Secrecy and its limits

July 10, 2006

The Bush administration and its supporters are whaling with unusual abandon on their favorite piñata, The New York Times, for exposing a secret U.S. financial surveillance program. The Times coverage, they claim, will cripple a valuable initiative in the fight against jihadist terrorism. President Bush and Vice President Cheney both have excoriated the paper in solemn tones for putting Americans in danger, while their allies clamor for criminal prosecutions, accusing the paper of pursuing an anti-Bush vendetta at the risk of innocent lives.

That’s rough talk, even under the current overheated rules of civic discourse, but the political goodies that have tumbled out have been worth the effort. The war on terror elbows the war in Iraq from the headlines, the administration is once again associated with anti-terrorist zeal, and its opponents once again look unpatriotic and hamstrung by pointless principles — as useful to a rescue from the burning house we’re told we inhabit as an out-of-date fire extinguisher.

The Times and its supporters have responded by reasserting the media’s duty to report on governmental actions of wide consequence and dubious legality. Bill Keller, New York Times executive editor, and Dean Baquet, his counterpart at The Los Angeles Times, which has also covered the tracking program, co-wrote an open letter in which they discussed trying to “reconcile the obligation to inform with the instinct to protect.”

At the center of the controversy is a secret initiative born soon after Sept. 11, 2001. U.S. agents were granted access to a Brussels-based international bank clearinghouse to monitor movements of money involving suspicious parties. The clearinghouse, a consortium owned by 2,200 organizations and known as SWIFT, handles 11 million transactions a day involving 7,800 institutions worldwide, the Times reported.

The administration claims that exposing the program, which was not explicitly authorized by Congress and appears to stretch, if not rupture, the government’s legal prerogatives, will spook privacy-conscious international bankers. They might then pull back from cooperating, and a valuable window on financial movements, one that purportedly yielded the arrest of the man behind the 2002 Bali bombing, would shut.

Indeed, last week the European Parliament, already chagrined by disclosures that terror suspects were being shipped to secret U.S.-linked prisons in Eastern Europe, voted to demand member governments come clean about the SWIFT arrangements.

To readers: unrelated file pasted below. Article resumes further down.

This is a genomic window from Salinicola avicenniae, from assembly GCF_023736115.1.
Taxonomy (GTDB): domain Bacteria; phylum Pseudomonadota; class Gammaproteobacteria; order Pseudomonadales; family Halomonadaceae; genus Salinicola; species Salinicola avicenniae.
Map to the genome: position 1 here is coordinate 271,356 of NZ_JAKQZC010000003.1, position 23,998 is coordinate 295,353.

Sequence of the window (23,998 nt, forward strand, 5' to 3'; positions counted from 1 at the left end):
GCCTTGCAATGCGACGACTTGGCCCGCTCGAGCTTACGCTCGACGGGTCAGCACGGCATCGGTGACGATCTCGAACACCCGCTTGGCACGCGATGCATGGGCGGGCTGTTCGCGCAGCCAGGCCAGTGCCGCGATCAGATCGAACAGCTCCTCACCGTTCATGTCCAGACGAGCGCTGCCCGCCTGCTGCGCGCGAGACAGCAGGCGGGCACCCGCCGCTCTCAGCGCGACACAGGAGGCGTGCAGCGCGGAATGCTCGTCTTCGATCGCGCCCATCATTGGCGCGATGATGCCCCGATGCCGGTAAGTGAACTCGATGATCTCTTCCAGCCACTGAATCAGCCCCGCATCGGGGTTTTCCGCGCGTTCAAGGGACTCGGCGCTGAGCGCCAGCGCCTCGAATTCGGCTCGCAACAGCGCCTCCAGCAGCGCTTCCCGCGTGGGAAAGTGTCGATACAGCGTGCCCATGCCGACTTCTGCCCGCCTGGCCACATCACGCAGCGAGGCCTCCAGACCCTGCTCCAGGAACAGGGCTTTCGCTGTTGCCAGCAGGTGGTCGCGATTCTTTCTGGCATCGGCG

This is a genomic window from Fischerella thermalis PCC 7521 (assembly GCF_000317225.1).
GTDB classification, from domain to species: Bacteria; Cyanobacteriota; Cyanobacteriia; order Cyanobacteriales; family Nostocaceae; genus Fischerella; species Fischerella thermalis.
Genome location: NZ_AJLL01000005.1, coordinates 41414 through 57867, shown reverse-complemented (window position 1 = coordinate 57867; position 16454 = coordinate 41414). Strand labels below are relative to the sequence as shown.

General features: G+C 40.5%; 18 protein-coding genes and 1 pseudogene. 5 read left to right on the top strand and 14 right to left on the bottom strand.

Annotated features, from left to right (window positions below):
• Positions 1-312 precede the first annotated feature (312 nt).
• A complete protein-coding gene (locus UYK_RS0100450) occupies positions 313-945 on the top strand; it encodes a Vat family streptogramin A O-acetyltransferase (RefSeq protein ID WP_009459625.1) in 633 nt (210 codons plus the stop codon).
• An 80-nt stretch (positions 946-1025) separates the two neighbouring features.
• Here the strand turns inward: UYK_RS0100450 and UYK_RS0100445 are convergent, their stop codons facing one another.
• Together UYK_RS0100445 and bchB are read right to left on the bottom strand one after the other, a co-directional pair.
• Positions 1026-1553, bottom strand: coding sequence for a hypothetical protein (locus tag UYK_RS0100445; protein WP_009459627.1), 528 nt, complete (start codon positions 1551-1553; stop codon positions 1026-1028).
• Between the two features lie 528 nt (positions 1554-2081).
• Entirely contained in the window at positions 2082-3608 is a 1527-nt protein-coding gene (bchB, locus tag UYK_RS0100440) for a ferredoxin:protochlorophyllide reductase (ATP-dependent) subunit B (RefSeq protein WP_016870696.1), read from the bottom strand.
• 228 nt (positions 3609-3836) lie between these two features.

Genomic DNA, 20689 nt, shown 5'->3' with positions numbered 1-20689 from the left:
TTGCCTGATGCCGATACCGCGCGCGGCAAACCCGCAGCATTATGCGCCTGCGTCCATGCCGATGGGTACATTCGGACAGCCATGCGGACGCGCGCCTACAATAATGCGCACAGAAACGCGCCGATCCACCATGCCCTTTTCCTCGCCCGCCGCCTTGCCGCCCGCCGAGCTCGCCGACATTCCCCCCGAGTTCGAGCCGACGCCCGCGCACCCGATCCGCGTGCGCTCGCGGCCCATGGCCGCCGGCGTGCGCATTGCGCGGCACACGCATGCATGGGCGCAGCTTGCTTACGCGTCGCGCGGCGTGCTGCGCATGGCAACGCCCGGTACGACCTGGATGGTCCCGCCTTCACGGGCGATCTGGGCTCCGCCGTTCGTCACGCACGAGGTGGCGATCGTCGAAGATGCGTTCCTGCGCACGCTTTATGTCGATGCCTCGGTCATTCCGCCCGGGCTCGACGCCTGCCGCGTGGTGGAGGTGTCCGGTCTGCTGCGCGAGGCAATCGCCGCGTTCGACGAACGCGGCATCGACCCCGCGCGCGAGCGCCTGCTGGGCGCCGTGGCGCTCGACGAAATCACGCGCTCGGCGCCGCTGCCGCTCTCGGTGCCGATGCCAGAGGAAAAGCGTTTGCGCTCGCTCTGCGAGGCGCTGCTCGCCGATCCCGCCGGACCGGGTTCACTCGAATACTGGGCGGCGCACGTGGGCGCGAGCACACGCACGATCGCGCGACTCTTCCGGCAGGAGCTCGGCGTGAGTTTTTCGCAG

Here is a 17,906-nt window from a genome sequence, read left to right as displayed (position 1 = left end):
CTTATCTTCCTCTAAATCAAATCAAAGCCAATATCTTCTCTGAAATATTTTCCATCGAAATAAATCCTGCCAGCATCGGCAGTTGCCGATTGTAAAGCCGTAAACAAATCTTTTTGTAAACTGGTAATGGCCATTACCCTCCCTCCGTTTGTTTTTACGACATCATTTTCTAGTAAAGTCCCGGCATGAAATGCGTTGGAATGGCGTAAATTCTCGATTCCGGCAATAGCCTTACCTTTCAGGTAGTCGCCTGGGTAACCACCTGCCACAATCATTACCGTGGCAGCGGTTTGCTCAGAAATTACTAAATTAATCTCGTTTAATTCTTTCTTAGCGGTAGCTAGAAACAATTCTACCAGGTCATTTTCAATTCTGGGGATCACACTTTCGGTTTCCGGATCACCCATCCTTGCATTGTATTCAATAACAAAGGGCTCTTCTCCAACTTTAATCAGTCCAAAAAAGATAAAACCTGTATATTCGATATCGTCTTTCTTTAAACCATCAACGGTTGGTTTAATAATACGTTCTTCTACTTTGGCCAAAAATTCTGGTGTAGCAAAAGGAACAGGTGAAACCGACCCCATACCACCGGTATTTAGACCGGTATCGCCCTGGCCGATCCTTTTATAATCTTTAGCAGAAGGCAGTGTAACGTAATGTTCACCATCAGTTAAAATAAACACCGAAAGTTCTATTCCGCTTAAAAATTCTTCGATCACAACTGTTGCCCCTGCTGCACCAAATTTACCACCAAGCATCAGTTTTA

So exposure may indeed have costs. But what does that mean about the media’s obligation to respect governmental secrecy?

It’s not an easy question, because we’re dealing with a host of unknowables.

First, there is no government initiative — no matter how intrusive or abhorrent — that we can be certain could never thwart a terrorist attack. Still, some measures lie outside the bounds of the permissible and the legal, and it’s right that we refrain from taking actions, regardless of whether they might “work,” if they would trash core values, undermine traditional protections, wreck the careful balance between citizen and state. That’s why we don’t tap phones based on newspaper subscriptions and don’t take the children of suspected terrorists hostage. (At least I hope not.)

So the program’s effectiveness — even if it could be proven, which it usually can’t — doesn’t necessarily entitle it to proceed secretly and unchallenged.

Second, the benefits and costs of secrecy are hard to gauge, especially when the debate is conducted by two parties — government and media — that have their own interests to protect and yet argue that they are acting solely in the public interest.

True, governmental secrecy is sometimes necessary, but it is always costly. It insulates policymakers from scrutiny and accountability, lets them transform bureaucratic convenience into legal necessity, gives bad ideas freer reign than publicity would tolerate. There’s good reason why our traditions create a strong presumption in favor of open government, and it doesn’t involve appeasing news media. It has to do with the sovereignty of citizens in a democracy.

Third, even on a practical level, who knows when secrecy is desirable since, by its nature, it’s rarely widely debated? If the ultimate objective is to deny jihadist groups access to the world financial system, wouldn’t disclosure be wise, since it would flush them into more reliable, and much less efficient, informal channels? (That would explain why the administration, faced with the Times’ determination to run its story, spoonfed the same story to the Wall Street Journal, which has double the circulation and unrivalled reach in international financial circles.)

The media frequently make mistakes in the way they exercise their power to inform. But governmental insistence on secrecy doesn’t eliminate their duty to decide what to make public; it only makes that decision harder.

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